The *gradient* is defined as the concatenation of all the partial derivatives. Having a zero gradient is **necessary** to be a local minimizer. Again, it's not **sufficient** as it could also be a local maximizer or a saddle point.

```
∇p(x, y) = [dpdx(x, y), dpdy(x, y)]
-∇p(0.75, -0.938)
x = 0.75
y = -0.938
xnew = x - 0.2 * dpdx(x, y)
ynew = y - 0.2 * dpdy(x, y)
x, y = x - 0.2 * dpdx(x, y), y - 0.2 * dpdy(x, y)
v = [x, y]
∇p(v...)
function gradient_descent(h, num_iters = 100, v = [1, -1])
for _ in 1:num_iters
v = v - h * ∇p(v...)
end
return v
end
```

With a step size of `1`

, we diverge

`v = gradient_descent(1)`

With a step size of `0.1`

, we converge

```
v = gradient_descent(0.1)
v = @time gradient_descent(0.001, 1000000)
```

Looking at the solution, it looks rational

`rationalize.(v, tol=1e-14)`

It seems that with a step size above `0.4`

we do not converge and below `0.4`

you converge. What happens with a step size of exactly `0.4`

? With the step 0.4: you converge to an orbit of period 2:

```
v = gradient_descent(0.4, 100)
v1 = rationalize.(v, tol=1e-10)
```

At the next step, we get another one

```
v = gradient_descent(0.4, 101)
v2 = rationalize.(v, tol=1e-10)
```

And then we cycle

```
v = gradient_descent(0.4, 102)
rationalize.(v, tol=1e-10)
```

Indeed, here is the difference:

`v1 - v2`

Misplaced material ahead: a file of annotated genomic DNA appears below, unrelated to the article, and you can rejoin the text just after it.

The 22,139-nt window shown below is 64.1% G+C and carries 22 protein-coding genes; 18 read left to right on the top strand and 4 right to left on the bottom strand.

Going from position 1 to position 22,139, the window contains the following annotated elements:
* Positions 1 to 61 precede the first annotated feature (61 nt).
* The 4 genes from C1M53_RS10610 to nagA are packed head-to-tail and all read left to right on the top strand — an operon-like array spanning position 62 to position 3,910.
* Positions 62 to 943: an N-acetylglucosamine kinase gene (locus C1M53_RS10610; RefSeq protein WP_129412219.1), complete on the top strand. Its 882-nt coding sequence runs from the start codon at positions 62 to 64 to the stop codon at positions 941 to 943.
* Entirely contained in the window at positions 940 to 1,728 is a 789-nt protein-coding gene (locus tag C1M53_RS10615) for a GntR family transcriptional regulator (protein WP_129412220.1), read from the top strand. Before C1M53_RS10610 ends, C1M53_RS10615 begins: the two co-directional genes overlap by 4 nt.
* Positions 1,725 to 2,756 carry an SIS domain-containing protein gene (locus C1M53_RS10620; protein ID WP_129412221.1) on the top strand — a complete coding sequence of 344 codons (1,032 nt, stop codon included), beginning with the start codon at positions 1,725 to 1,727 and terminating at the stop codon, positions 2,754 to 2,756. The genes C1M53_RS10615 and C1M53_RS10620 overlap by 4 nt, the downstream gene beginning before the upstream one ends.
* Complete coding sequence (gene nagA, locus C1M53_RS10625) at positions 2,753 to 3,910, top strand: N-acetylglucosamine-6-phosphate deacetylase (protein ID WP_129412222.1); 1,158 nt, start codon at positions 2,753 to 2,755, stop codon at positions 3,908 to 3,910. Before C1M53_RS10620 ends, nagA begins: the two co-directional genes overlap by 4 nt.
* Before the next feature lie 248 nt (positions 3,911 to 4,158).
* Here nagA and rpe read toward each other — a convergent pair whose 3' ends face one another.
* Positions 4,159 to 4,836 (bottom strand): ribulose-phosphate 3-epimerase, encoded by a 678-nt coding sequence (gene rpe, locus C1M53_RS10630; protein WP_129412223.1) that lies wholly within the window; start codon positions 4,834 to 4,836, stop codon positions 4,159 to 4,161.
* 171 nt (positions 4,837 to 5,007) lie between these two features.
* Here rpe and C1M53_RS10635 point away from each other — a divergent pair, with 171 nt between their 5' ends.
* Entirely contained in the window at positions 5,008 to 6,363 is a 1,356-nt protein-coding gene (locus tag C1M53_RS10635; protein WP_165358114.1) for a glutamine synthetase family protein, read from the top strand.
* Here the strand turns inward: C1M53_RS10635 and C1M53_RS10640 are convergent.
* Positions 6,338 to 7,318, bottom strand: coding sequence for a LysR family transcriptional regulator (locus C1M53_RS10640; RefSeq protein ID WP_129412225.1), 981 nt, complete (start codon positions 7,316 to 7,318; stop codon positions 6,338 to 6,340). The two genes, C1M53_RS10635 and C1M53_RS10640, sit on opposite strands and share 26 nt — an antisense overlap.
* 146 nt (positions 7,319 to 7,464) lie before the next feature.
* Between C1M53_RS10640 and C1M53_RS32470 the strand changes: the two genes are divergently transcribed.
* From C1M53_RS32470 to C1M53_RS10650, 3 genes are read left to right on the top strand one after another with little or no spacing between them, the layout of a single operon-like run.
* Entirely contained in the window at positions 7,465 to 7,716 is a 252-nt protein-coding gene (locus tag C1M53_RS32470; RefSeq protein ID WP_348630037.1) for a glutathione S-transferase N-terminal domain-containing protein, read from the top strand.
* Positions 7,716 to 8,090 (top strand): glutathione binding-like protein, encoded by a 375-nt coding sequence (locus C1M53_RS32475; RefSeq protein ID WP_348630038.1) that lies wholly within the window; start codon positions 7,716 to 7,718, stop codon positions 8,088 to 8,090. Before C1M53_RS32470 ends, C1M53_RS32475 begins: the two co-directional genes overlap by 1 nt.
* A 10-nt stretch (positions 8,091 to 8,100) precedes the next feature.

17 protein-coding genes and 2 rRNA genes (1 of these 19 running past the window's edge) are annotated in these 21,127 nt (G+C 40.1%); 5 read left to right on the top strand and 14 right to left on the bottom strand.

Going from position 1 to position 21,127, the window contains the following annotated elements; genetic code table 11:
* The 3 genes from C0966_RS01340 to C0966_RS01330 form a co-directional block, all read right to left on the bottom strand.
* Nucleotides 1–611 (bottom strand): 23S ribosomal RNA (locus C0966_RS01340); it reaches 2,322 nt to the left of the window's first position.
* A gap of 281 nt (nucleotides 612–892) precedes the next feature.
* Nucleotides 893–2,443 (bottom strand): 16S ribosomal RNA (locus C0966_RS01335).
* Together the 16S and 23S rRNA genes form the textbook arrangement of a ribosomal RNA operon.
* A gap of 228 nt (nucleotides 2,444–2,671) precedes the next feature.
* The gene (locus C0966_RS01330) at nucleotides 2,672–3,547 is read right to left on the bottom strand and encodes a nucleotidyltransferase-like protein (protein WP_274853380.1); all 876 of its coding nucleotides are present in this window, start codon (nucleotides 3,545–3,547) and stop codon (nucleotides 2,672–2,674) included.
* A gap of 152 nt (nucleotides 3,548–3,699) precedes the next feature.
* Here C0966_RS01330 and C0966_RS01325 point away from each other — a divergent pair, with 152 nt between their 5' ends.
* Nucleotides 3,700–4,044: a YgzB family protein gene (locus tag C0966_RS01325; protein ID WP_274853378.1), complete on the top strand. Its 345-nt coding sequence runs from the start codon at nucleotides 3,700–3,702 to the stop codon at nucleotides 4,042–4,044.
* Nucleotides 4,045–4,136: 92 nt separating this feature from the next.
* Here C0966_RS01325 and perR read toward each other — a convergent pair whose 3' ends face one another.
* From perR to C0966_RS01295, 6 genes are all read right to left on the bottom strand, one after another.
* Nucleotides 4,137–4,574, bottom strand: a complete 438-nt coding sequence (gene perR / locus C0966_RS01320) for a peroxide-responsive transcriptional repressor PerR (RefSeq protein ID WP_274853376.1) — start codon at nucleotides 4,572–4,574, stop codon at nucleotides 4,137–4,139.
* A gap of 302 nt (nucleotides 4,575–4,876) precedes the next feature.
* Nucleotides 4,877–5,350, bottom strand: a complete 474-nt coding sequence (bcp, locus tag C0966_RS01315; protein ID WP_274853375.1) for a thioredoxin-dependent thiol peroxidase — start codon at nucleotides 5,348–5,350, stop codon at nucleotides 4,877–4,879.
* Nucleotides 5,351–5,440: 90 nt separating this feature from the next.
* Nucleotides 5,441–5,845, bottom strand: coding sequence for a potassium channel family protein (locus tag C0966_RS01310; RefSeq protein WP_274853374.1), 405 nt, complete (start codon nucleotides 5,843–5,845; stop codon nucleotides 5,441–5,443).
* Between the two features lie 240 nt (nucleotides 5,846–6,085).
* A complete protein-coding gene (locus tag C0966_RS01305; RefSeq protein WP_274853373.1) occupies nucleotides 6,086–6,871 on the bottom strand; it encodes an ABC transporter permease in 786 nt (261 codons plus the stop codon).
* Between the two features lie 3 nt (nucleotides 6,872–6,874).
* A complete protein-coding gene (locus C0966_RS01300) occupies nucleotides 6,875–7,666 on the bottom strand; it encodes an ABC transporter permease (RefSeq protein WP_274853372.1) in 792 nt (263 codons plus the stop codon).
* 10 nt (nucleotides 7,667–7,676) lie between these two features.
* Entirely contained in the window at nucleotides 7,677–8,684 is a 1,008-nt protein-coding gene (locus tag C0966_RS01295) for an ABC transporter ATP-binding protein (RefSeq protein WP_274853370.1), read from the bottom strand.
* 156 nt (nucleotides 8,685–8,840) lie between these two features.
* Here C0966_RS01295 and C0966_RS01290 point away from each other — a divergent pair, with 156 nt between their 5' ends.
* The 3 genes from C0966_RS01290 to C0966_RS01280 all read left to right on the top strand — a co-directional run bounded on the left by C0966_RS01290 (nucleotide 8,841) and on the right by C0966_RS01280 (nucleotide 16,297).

With a step from `v1`

, we go form `v1`

to `v2`

`4 // 10 * ∇p(v1...)`

With a step from `v2`

, we go back to `v1`

`4 // 10 * ∇p(v2...)`

Now what happens with a step too small ?

`gradient_descent(0.001, 1000)`

With a bit more steps ?

`gradient_descent(0.001, 1000)`

And with even more steps ?

`gradient_descent(0.001, 10000)`

So, we observed that

With a step size that is

*too large*(in this case larger than 0.4), the gradient method may diverge.With a step size that is

*too small*, the method will converge but very slowly.

A local minimizer of $f(x)$ can be found numerically as follows:

Compute gradient $\nabla f(x)$

If approximately zero -> done

Follow direction $-\nabla f(x)$, find how long you follow it: line search and go to 1.

For our example, $\nabla p(x, y) = 0$ is a linear system so we can find the global minimizer by solving this system:

$4x + y = 2$ $x + 4y = -3$```
A = [
4 1
1 4
]
b = [2, -3]
x, y = A \ b
dpdx(x, y)
dpdy(x, y)
∇p(x, y)
rationalize(x)
rationalize(y)
```

```
using Pkg
pkg"add NLopt"
using JuMP
import NLopt
model = Model(NLopt.Optimizer)
set_optimizer_attribute(model, "algorithm", :LD_MMA)
set_optimizer_attribute(model, "ftol_rel", 1e-16)
set_optimizer_attribute(model, "xtol_rel", 1e-16)
@variable(model, x)
@variable(model, y)
p(x, y)
@objective(model, Min, p(x, y))
model
println(model)
JuMP.optimize!(model)
```

NLopt found a point with gradient zero and for which the function is locally increasing in every direction around the point. It therefore knows that it is a local minimizer but does not know whether it is a global minimizer. For this reason, its termination status is `LOCALLY_SOLVED`

.

```
solution_summary(model)
value(x)
value(y)
```

We can try as well with Ipopt without having to change the model

```
pkg"add Ipopt"
using Ipopt
set_optimizer(model, Ipopt.Optimizer)
JuMP.optimize!(model)
solution_summary(model)
value(x)
value(y)
```

It's important to check for the `solution_summary`

to check that it's `LOCALLY_SOLVED`

.

```
using JuMP
model = Model(Ipopt.Optimizer)
@variable(model, x)
@variable(model, y)
@objective(model, Max, p(x, y))
JuMP.optimize!(model)
value(x)
value(y)
solution_summary(model)
```

Here, it is `NORM_LIMIT`

because it is unbounded

*This page was generated using Literate.jl.*

© Benoît Legat. Last modified: September 10, 2024. Website built with Franklin.jl.